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Price Skimming

Charging an initially high price then gradually lowering it to attract more price-sensitive customers

What is Price Skimming?

Price skimming, also known as skim pricing, is a pricing strategy in which a firm charges a high initial price and then gradually lowers the price to attract more price-sensitive customers. The pricing strategy is usually used by a first mover who faces little to no competition. Price skimming is not a viable long-term pricing strategy as competitors eventually launch rival products and put pricing pressure on the first company.

 

Price Skimming

 

Rationale Behind Price Skimming

Price skimming is used to maximize profits when a new product or service is deployed. Therefore, the pricing strategy is largely effective in a breakthrough product where the firm is the first to enter the marketplace. In such a strategy, the goal is to generate the maximum profit in the shortest time possible rather than maximum sales. It allows a firm to quickly recover its sunk costs before increased competition and pricing pressure.

Consider the diffusion of innovation, a theory that explains the rate at which a product spreads throughout a social system. Innovators are those who want to be the first to get a new product or service. They are risk takers and price insensitive. A price skimming strategy tries to get the highest possible profit from innovators and early adopters. As the demand from the two segments fills up, the price of the product is reduced to target price-sensitive customers such as early majorities and late majorities.

 

Illustration and Example of Price Skimming

Company A is a phone manufacturing company that recently developed a new proprietary technology to be released to the market. Company A follows a price skimming strategy and sets a skim price at P1 to recover its research and development cost. After satisfying demand at P1, the company sets a follow-on price at P2 to capture price-desensitive customers and to put pricing pressure on competitors that enter the market.

In the price skimming strategy above, Company A generates revenue = A + B with sales of Q1. With their follow-on pricing, the company generates additional revenue = C with sales of Q2-Q1.

With the pricing strategy, the company generates total revenue of A + B + C with total sales of Q2.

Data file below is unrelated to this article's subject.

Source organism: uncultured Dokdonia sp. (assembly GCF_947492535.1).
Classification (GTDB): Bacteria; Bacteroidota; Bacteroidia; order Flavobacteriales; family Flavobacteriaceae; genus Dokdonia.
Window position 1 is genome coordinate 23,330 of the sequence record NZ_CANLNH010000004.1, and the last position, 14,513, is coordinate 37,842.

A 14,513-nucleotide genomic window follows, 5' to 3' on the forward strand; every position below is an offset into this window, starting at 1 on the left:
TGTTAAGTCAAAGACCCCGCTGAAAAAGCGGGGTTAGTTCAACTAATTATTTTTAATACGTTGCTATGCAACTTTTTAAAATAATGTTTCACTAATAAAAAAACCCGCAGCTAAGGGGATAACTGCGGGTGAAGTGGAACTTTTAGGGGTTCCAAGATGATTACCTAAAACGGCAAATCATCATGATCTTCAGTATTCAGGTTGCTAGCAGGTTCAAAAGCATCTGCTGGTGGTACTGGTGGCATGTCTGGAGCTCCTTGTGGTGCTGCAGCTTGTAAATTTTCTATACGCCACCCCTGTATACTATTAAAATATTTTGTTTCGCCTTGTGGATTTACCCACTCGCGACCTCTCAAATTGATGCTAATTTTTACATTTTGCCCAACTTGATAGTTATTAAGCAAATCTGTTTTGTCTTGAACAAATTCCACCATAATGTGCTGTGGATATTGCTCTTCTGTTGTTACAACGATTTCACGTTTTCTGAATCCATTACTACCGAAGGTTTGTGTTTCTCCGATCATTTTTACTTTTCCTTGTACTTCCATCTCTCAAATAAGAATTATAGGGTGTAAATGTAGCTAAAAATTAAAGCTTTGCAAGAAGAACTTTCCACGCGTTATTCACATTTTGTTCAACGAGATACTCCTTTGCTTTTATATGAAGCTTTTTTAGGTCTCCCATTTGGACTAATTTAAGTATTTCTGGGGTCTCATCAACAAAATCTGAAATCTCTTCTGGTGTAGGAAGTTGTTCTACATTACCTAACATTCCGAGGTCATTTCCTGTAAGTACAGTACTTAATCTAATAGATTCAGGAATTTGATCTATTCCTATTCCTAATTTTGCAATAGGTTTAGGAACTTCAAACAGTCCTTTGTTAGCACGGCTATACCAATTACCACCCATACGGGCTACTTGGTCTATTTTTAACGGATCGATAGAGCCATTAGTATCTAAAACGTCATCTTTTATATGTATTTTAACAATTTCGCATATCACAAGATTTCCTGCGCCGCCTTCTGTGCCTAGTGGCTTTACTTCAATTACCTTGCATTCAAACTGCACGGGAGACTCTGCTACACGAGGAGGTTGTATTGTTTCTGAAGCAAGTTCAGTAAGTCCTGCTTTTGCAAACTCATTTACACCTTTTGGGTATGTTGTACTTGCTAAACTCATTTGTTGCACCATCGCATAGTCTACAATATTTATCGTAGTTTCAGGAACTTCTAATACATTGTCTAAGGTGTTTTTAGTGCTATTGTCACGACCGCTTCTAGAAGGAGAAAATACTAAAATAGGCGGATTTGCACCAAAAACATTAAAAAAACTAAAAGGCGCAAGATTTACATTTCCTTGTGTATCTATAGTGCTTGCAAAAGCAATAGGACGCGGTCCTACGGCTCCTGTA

Price Skimming

 

Advantages of Price Skimming

  • Perceived quality: Price skimming helps build a high-quality image and perception of the product.
  • Cost recuperation: It helps a firm quickly recover its costs of development.
  • High profitability: It generates a high profit margin for the company.
  • Vertical supply chain benefits: It helps distributors earn a higher percentage. The markup on a $500 product is far more substantial than on a $5 item.

 

Disadvantages of Price Skimming

  • Deterrence: If the firm is unable to justify its high price, consumers may not be willing to purchase the product.
  • Limitation of sales volume: A firm may not be able to utilize economies of scale if a skim price generates too little sales.
  • Inefficient long-term strategy: Price skimming is not a viable long-term pricing strategy as competitors will eventually enter the market with rival products and pricing pressure.
  • Consumer loyalty: If a product that costs $1,000 at launch has a follow-on price of $200 in a couple of months, innovators and early adopters may feel ripped off. Therefore, if the firm has a history of price skimming, consumers may wait a couple of months before purchasing the product.

 

Additional Resources

CFI is the official provider of the global Financial Modeling & Valuation Analyst (FMVA)™ certification program, designed to help anyone become a world-class financial analyst. To keep advancing your career, the additional resources below will be useful:

  • Competitive Advantage
  • Demographics
  • Inelastic Demand
  • Price Leader

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